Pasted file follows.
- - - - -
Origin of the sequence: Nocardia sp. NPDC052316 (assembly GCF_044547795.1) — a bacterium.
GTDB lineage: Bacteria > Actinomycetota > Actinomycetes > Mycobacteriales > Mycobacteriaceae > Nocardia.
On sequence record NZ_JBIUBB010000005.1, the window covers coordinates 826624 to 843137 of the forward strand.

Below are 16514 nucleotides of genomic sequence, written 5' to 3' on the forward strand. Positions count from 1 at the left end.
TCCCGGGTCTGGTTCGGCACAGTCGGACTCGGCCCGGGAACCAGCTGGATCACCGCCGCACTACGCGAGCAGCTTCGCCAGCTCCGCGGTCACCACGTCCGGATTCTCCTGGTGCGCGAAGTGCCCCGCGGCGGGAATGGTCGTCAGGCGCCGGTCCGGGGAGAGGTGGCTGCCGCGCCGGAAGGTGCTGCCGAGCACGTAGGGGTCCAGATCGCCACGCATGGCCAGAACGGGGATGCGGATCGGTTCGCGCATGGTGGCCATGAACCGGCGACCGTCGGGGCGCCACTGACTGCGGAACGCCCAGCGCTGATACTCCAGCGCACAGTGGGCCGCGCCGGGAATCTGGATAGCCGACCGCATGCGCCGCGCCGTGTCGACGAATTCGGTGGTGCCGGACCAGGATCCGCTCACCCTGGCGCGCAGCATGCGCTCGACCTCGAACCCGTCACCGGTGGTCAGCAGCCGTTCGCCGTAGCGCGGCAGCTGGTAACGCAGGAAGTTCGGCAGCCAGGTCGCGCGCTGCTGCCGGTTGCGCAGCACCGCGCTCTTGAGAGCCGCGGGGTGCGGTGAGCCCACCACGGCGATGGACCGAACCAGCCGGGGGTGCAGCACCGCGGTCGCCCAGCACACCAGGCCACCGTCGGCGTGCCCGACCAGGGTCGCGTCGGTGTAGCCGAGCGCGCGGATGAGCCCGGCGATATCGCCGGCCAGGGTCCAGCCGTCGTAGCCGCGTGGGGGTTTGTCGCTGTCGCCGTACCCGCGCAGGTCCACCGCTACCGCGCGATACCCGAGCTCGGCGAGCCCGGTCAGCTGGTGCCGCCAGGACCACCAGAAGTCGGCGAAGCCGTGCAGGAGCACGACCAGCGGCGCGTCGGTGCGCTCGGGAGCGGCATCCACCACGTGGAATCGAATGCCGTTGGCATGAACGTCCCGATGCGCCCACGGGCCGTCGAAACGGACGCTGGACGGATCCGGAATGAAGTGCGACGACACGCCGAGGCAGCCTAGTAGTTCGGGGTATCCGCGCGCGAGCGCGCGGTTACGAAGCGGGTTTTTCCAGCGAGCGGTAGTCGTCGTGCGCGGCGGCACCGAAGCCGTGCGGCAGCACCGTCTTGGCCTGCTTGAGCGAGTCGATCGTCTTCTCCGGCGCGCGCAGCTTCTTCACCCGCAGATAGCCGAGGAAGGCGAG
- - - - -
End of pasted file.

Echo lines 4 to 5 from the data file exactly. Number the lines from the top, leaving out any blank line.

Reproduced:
Below are 16514 nucleotides of genomic sequence, written 5' to 3' on the forward strand. Positions count from 1 at the left end.
TCCCGGGTCTGGTTCGGCACAGTCGGACTCGGCCCGGGAACCAGCTGGATCACCGCCGCACTACGCGAGCAGCTTCGCCAGCTCCGCGGTCACCACGTCCGGATTCTCCTGGTGCGCGAAGTGCCCCGCGGCGGGAATGGTCGTCAGGCGCCGGTCCGGGGAGAGGTGGCTGCCGCGCCGGAAGGTGCTGCCGAGCACGTAGGGGTCCAGATCGCCACGCATGGCCAGAACGGGGATGCGGATCGGTTCGCGCATGGTGGCCATGAACCGGCGACCGTCGGGGCGCCACTGACTGCGGAACGCCCAGCGCTGATACTCCAGCGCACAGTGGGCCGCGCCGGGAATCTGGATAGCCGACCGCATGCGCCGCGCCGTGTCGACGAATTCGGTGGTGCCGGACCAGGATCCGCTCACCCTGGCGCGCAGCATGCGCTCGACCTCGAACCCGTCACCGGTGGTCAGCAGCCGTTCGCCGTAGCGCGGCAGCTGGTAACGCAGGAAGTTCGGCAGCCAGGTCGCGCGCTGCTGCCGGTTGCGCAGCACCGCGCTCTTGAGAGCCGCGGGGTGCGGTGAGCCCACCACGGCGATGGACCGAACCAGCCGGGGGTGCAGCACCGCGGTCGCCCAGCACACCAGGCCACCGTCGGCGTGCCCGACCAGGGTCGCGTCGGTGTAGCCGAGCGCGCGGATGAGCCCGGCGATATCGCCGGCCAGGGTCCAGCCGTCGTAGCCGCGTGGGGGTTTGTCGCTGTCGCCGTACCCGCGCAGGTCCACCGCTACCGCGCGATACCCGAGCTCGGCGAGCCCGGTCAGCTGGTGCCGCCAGGACCACCAGAAGTCGGCGAAGCCGTGCAGGAGCACGACCAGCGGCGCGTCGGTGCGCTCGGGAGCGGCATCCACCACGTGGAATCGAATGCCGTTGGCATGAACGTCCCGATGCGCCCACGGGCCGTCGAAACGGACGCTGGACGGATCCGGAATGAAGTGCGACGACACGCCGAGGCAGCCTAGTAGTTCGGGGTATCCGCGCGCGAGCGCGCGGTTACGAAGCGGGTTTTTCCAGCGAGCGGTAGTCGTCGTGCGCGGCGGCACCGAAGCCGTGCGGCAGCACCGTCTTGGCCTGCTTGAGCGAGTCGATCGTCTTCTCCGGCGCGCGCAGCTTCTTCACCCGCAGATAGCCGAGGAAGGCGAG